The Belt and Road Initiative, or BRI, is a Chinese foreign policy which was introduced in 2013. It is a policy to implement new infrastructure projects, like the introduction of increased railways, energy pipes, and highways to bolster connectivity across Europe and Asia. This massive plan, previously called the One Belt One Road or OBOR, is President Xi Jing Ping’s initiative that harkens back to the original Silk Road — a road, or network of infrastructure that connected Europe to Asia.
Considering China’s motivations behind this initiative, President Xi hopes to open new trade routes within developing countries in particular, suggesting a push for strong economic and geopolitical ties as well. During the BRI’s short lived time, several countries have joined the initiative. Infrastructure projects have already been completed in Ethiopia, Kenya, Sri Lanka, Italy, Greece, and Pakistan, to name a few.
Despite the monumental growth of these new infrastructure projects, the essential question still remains: should other parties, particularly developing countries, join the BRI? Before deciding, it is important to look at the pros and cons of the BRI.
The advantages include new infrastructure and new connectivity between the developing nations to more developed nations like China and Europe. The Council for European Studies writes that the BRI can enhance productivity, boost trade and infrastructure construction in Europe, reducing trade barriers to spur an economy. Furthermore, investing in infrastructure creates income opportunities and generates jobs, directly through construction and maintenance of these projects by using labor-based methods. This increases the use of local resources (labor and materials) that can further stimulate the local economy.
Through the BRI, an increase in trade can lead to a massive reduction of poverty. The World Bank finds that if the BRI projects are fully implemented, travel times along economic corridors would be reduced by 12%, increase trade up to 9.7%, and lift 7.6 million people from extreme poverty and 32 million from moderate poverty.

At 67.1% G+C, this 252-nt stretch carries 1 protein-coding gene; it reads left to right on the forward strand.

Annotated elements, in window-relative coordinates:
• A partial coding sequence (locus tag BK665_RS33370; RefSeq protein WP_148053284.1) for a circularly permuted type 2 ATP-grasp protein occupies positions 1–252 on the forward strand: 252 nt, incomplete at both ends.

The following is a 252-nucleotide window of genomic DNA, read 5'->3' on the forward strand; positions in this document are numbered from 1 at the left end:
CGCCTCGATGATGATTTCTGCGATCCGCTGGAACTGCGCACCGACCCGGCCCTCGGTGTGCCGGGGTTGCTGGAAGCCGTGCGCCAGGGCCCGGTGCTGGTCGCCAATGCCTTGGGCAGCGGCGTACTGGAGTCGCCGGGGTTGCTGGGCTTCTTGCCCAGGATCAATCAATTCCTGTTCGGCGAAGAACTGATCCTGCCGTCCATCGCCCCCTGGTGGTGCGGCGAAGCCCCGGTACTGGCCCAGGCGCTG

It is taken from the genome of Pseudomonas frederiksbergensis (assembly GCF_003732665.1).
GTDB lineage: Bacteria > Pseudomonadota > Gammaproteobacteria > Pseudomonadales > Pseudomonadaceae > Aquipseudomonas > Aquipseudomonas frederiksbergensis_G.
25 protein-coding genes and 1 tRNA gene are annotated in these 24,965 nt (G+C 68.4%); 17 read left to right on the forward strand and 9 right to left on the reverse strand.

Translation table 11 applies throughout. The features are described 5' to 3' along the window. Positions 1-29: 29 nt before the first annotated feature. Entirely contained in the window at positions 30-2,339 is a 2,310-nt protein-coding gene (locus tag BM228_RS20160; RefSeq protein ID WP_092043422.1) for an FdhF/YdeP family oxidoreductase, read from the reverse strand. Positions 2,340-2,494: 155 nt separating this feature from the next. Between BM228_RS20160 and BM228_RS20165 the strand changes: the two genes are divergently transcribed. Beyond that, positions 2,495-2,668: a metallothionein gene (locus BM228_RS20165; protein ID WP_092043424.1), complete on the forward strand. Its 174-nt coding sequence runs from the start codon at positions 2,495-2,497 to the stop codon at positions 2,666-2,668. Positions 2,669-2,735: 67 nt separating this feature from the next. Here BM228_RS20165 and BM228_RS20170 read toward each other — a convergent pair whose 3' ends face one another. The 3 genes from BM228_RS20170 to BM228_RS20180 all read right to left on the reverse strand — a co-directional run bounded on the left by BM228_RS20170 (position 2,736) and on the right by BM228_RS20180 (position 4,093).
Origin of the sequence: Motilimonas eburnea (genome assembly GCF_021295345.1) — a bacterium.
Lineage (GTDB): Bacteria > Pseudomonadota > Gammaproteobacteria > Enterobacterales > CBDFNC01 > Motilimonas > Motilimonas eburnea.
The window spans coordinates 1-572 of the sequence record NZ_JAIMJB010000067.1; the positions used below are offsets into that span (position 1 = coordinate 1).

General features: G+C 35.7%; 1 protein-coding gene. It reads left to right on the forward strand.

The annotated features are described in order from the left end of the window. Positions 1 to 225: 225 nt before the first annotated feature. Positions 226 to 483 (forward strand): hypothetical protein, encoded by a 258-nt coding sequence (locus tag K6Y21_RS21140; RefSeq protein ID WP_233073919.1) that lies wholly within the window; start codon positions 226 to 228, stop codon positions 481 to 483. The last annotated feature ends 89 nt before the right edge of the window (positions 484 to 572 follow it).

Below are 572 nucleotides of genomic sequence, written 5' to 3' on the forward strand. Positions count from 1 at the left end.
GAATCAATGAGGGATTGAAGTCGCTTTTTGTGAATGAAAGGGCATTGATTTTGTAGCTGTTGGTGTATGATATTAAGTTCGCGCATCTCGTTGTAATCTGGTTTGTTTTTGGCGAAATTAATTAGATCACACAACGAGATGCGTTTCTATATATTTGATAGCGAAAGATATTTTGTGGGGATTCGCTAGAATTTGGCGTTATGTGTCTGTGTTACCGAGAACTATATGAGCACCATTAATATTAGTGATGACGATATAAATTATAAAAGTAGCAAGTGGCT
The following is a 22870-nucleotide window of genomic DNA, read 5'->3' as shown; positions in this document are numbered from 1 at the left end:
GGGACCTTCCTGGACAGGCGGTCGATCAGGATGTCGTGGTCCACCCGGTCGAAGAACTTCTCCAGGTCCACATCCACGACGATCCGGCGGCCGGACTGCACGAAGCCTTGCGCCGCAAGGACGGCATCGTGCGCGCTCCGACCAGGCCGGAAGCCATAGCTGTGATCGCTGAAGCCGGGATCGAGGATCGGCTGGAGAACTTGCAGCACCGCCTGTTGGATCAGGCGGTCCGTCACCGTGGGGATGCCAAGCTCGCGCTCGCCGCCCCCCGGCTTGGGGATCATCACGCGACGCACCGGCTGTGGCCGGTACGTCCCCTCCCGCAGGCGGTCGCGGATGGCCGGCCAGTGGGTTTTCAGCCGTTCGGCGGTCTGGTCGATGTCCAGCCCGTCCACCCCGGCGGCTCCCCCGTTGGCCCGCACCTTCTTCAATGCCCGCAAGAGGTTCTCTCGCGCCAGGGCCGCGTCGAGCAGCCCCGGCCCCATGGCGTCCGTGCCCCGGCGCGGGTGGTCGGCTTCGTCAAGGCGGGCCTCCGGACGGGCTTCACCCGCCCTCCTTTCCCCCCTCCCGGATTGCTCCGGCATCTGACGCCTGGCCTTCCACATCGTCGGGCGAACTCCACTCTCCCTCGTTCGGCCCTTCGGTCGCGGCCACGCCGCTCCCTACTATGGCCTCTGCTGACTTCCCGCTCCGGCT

Other advantages include Chinese spread of power grids, mitigating energy poverty or even bringing new technology to the developing world.
However, many countries have speculated that the BRI is not fully what as it seems. Previously, China has preyed on developing countries that have vulnerable economies. Accusation of debt trapping diplomacy involved one country intentionally extending excess amounts of credit to another, who were then unable to fully pay back the debt. This typically involved the lending country taking advantage of the receipt country to make political or economic recessions. Historically, after Sri Lanka was unable to pay back debt, China seized a port that will now be owned by them the next for the next 99 years. Such practices undercut the legitimacy of the BRI and have detrimental impacts.
An increase in debt can lead to countries implementing austerity measures: a system of cutting social spending to provide for a stepping economy. This would be disastrous as those who rely on social services like health or education, could likewise be placed into poverty. Unfortunately, cutting social spending could lead to an increase in poverty by up to 137 million people.
Despite both the good and the bad, the Belt and Road is yet to be completed and the debate of joining the BRI has not halted. The introduction of the BRI, has however, put China even higher on the global stage and provides a substantial opportunity for developing countries to have infrastructure. Where the initiative may lead is a mystery, and the implications of the BRI have yet to untangle, the BRI will continue as the most ambitious initiative of connectivity in the 21st century.
Allison Moon, Grade 10
Winston Churchill High School